Between the Hustler Hollywood reading and my radio interview at Dr. Susan Block’s LA hideaway, I had forty-eight hours of “me” time to explore and experience Hollywood and environs. I’d say I took fairly good advantage of the opportunity, notebook and camera always in hand for story ideas! This part won’t exactly be a blow-by-blow as that would test your attention span beyond reasonable limits, so I’ll try to confine myself to a few highlights and a few pithy observations about life in the fantasy factory.
First, morning at the Beverly Hills Hotel. Breakfast was included with my room, but I wasn’t sure if room service was covered (my preference, as I could pretend I was having a tryst and wanted to remain discreet—more on that soon). When I checked out my copy of the L.A. Times, I discovered has the most interesting real estate section around with reports stars’ homes up for sale. This week’s featured offerings were Britney Spears’ famous abode and Leeza Gibbons and her “estranged” husband’s manor. Kind of sad to have the dirty laundry so public, but such are the wages of fame.
Both mornings I met my relatives for breakfast at the Fountain Coffee Shop one flight down from the lobby—we ate early as they were on East Coast time (I’m naturally on East Coast time, too). My guidebook recommended this as a cheap way to experience the BHH because “you never know who might be sitting on the stool next to you slurping a chocolate malt.” I found the place interesting for slightly different reasons. First of all, everyone does look up when you arrive at this diminutive place with a single counter seating about 15. They clearly are hoping you’ll be famous and even when the eyes register “don’t know her,” you can see them wondering if you’re a stealth important person, like an agent or a spouse or a mistress or something. One morning we did sit close to a James Dean-esque fellow from the UK who responded to the waitress’s queries about his wife in a rather suggestive way. He said wife had a bad night and he was required to “sleep elsewhere.” I thought Brits were generally more close-mouthed about such things, but I was glad for the teasing revelation. She was clearly the alpha-dog in the relationship, but of course, her pretty boy had no need to mention her Name, so that’s left to my imagination.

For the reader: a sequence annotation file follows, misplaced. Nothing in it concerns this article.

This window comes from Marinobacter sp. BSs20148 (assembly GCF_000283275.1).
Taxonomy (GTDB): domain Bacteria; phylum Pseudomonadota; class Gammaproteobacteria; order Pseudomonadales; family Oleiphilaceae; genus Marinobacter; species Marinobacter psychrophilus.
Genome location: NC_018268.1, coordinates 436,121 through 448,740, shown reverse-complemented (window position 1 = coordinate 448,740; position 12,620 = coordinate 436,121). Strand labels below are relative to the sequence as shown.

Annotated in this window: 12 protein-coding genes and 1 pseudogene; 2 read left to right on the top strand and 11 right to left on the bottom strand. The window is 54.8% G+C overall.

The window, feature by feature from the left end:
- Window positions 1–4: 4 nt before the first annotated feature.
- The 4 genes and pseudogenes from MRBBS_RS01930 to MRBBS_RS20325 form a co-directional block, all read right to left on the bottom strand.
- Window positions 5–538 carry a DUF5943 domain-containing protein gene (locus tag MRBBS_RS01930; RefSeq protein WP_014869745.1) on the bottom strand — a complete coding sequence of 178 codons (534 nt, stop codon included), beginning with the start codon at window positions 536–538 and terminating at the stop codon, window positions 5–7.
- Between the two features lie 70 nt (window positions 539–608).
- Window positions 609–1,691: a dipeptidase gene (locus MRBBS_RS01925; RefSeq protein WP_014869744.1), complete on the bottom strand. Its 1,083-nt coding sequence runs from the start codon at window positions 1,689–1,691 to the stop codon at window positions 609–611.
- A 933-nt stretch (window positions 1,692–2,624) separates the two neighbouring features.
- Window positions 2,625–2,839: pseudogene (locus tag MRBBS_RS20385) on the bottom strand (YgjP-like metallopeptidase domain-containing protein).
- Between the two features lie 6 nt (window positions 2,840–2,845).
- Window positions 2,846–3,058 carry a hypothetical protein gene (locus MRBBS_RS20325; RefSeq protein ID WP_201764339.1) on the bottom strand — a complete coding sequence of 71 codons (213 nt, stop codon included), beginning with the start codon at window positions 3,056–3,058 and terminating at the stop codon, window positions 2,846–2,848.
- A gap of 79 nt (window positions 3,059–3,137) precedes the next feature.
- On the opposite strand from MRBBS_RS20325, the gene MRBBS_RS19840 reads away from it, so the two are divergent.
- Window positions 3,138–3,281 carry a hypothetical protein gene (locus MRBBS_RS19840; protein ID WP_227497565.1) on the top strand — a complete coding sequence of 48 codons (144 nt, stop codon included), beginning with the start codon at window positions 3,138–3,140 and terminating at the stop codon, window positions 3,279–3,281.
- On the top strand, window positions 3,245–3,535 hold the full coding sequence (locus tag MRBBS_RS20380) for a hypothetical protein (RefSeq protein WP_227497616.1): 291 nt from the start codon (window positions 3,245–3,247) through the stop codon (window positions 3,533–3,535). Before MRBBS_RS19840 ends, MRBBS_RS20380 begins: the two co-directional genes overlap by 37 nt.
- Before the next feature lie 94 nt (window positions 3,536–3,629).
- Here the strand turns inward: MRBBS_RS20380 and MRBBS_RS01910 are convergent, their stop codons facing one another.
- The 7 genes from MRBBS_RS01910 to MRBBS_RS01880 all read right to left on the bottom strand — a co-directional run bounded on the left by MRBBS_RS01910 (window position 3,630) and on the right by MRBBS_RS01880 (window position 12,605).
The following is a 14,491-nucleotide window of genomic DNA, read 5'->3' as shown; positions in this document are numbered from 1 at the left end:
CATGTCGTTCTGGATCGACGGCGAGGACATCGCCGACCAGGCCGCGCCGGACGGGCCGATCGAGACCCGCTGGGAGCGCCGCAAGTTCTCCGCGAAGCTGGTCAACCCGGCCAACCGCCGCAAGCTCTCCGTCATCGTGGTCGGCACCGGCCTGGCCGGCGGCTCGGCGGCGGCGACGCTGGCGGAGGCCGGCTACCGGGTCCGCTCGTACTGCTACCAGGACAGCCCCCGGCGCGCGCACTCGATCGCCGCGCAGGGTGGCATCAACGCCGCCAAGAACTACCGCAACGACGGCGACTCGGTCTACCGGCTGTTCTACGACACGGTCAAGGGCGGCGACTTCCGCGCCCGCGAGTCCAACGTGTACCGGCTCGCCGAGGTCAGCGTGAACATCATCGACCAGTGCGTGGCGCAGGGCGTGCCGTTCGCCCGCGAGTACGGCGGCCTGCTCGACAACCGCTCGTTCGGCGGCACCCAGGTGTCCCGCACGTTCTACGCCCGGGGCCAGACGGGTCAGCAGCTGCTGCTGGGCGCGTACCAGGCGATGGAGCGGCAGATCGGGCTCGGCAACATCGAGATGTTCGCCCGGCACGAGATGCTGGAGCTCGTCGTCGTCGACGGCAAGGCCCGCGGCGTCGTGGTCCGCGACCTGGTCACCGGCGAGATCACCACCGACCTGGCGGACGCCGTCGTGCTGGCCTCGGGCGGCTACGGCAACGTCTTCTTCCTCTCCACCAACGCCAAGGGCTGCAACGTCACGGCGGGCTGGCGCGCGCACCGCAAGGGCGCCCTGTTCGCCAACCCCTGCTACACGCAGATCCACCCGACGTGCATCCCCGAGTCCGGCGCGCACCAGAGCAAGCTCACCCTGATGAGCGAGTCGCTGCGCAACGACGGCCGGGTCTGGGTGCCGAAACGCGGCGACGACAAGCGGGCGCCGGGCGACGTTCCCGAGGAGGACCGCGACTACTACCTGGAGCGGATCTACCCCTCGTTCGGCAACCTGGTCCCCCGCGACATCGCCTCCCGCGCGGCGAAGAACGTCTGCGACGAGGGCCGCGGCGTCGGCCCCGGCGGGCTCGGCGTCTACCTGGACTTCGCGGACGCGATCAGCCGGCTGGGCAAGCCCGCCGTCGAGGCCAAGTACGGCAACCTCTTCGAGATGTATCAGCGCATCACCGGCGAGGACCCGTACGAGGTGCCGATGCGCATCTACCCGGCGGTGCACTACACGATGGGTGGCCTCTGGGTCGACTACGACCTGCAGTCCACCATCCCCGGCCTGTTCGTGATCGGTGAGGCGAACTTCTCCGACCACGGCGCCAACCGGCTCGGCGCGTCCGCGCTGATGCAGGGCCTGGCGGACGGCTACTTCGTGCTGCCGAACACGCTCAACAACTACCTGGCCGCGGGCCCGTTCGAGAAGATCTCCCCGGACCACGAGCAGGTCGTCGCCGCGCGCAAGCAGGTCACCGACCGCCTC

One point that came home to me again and again at the BHH was the homey, human quality of the place tucked inside all the glamour and pedigree. For example, the food at the Fountain Coffee Shop was reminiscent of the Greek diners in New Jersey. Mile-high cakes were displayed in a small case next to sliced bread in plastic (see above). The silver dollar pancakes were squeezed from a mustard-style bottle and the hash browns were fried en masse and kept warm at the back of the grill.